Natacha Atlas – Strange Days
(Whirlwind Recordings WR4744. CD review by Mark McKergow)
Egyptian-British vocalist Natacha Atlas shifts closer to the jazz world with this powerful and intriguing album with an international band, beautifully recorded and released on Michael Janisch’s Whirlwind Recordings label. The ten tracks present a variety of styles, languages and instrumentation which all cohere into a very strong statement of a musical vision.
Natacha Atlas is no ingenue; her debut album was released over two decades ago and this is her eleventh release. It does however mark a new and more jazz phase in her work, with plenty of space for the band members to contribute. The drumming is immediately striking, with Asif Sirkis and Laurie Lowe sharing the honours with flexible and dynamic accompaniment. Andy Hamill is wonderfully resonant on double bass and pins down the combination of Arabic and western styles with equal precision. Alcyona Mick, never a pianist to turn down an interesting project, is here too showing her creative and exuberant style to great effect, notably on All The Madness.
Atlas sings some of the tracks in English, some in Arabic, and some in both! This gives a definite world music feel to the proceedings. I don’t speak Arabic, but the lyrics in that language still come over as compelling musical statements. The musical style is also middle-eastern influenced, with the violin of Atlas’ frequent collaborator Samy Bishai entering to provide a counterpoint to the vocals. The opening Out Of Time gives a rolling introduction to the album with a very poised trumpet solo from Hayden Powell and a spacious piano section before the pace builds to a climax.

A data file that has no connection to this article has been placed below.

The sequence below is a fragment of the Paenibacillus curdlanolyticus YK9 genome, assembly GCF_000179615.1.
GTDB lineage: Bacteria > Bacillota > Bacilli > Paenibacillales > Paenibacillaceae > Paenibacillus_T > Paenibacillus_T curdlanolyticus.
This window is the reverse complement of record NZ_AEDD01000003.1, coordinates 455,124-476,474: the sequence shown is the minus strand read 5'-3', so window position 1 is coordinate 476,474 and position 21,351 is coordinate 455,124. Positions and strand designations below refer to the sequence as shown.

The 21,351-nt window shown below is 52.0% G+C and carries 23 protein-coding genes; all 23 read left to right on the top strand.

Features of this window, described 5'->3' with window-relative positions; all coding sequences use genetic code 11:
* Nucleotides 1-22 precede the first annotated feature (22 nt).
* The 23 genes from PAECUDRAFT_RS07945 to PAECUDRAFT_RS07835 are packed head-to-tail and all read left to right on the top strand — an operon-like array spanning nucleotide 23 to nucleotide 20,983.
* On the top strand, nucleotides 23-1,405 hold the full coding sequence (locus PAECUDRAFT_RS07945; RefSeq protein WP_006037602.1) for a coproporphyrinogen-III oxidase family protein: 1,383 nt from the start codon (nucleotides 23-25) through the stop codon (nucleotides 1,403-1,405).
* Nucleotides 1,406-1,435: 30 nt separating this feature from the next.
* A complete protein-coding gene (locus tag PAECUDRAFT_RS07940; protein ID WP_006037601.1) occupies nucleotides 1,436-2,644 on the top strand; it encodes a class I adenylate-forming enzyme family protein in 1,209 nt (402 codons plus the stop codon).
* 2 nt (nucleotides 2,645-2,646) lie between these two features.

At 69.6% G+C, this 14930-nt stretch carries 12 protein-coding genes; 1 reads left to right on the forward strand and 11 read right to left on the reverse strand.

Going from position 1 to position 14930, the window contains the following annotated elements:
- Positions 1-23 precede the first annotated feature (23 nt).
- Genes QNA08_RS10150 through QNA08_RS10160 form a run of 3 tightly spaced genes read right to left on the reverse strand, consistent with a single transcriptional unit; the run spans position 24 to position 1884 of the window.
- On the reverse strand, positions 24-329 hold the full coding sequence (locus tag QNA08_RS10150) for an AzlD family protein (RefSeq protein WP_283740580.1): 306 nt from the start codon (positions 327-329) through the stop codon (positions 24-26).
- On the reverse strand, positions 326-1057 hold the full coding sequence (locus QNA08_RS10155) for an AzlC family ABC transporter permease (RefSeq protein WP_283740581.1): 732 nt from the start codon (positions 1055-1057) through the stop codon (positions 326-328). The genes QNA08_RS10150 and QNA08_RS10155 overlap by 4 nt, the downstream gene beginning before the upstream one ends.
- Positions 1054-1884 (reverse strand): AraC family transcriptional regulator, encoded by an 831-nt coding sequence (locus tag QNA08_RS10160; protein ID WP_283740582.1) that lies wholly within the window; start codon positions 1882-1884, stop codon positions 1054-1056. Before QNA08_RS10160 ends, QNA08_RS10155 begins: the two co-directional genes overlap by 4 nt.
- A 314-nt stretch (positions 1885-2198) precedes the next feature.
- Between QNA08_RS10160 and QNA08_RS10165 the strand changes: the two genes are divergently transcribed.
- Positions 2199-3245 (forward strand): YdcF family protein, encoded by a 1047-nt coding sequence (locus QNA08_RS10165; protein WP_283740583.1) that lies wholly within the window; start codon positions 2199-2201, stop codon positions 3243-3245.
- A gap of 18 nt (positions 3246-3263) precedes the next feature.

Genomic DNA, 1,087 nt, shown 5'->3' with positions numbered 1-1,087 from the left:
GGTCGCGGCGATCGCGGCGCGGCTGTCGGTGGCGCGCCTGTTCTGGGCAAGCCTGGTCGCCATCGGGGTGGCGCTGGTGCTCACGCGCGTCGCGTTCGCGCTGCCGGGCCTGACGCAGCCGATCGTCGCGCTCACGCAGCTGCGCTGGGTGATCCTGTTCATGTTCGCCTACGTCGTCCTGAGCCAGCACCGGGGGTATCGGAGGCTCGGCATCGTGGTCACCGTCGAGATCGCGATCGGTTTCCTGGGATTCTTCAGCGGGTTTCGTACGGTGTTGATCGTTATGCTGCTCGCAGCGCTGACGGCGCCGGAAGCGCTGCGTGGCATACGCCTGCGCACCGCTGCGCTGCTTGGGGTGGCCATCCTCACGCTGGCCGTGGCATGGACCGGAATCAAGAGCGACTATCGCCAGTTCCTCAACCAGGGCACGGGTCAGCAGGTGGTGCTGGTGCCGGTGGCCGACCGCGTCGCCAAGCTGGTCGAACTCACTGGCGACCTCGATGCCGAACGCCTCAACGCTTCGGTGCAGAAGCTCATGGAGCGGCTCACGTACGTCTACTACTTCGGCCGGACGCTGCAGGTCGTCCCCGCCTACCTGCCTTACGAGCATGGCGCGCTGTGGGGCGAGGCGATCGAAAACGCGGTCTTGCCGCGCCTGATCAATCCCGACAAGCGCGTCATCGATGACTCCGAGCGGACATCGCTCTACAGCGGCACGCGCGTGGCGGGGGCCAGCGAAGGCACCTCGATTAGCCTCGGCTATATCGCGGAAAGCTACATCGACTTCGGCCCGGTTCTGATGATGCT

Maktoub finds a more esoteric groove and modal riffs performed with passion and awareness before young French trombonist Robinson Khoury steps forward for a finely pitched solo, picking up on the mood with some smooth and supple playing. One particular highlight is Words Of A King, featuring vocals from soul star Joss Stone, who plays her part in suitably swooping style. Stone was recently deported from Iran under suspicion of planning to play an unsanctioned concert; perhaps she is getting more interested in music from the Fertile Crescent? This song is a very enjoyable radio-friendly performance, and will be released as a single.
Atlas occasionally ventures into other styles here. Sunshine Day has echoes of Rio de Janeiro with its samba percussion and slightly Astrid Gilberto soft vocalising. It’s A Man’s World. Yes, the James Brown classic is given a fairly straight and dramatic reading with strings aplenty and space for the vocals to come across. Overall, this is a highly individual vocalist stretching herself musically with some top-class musical support: well worth checking out.
Categories: CD review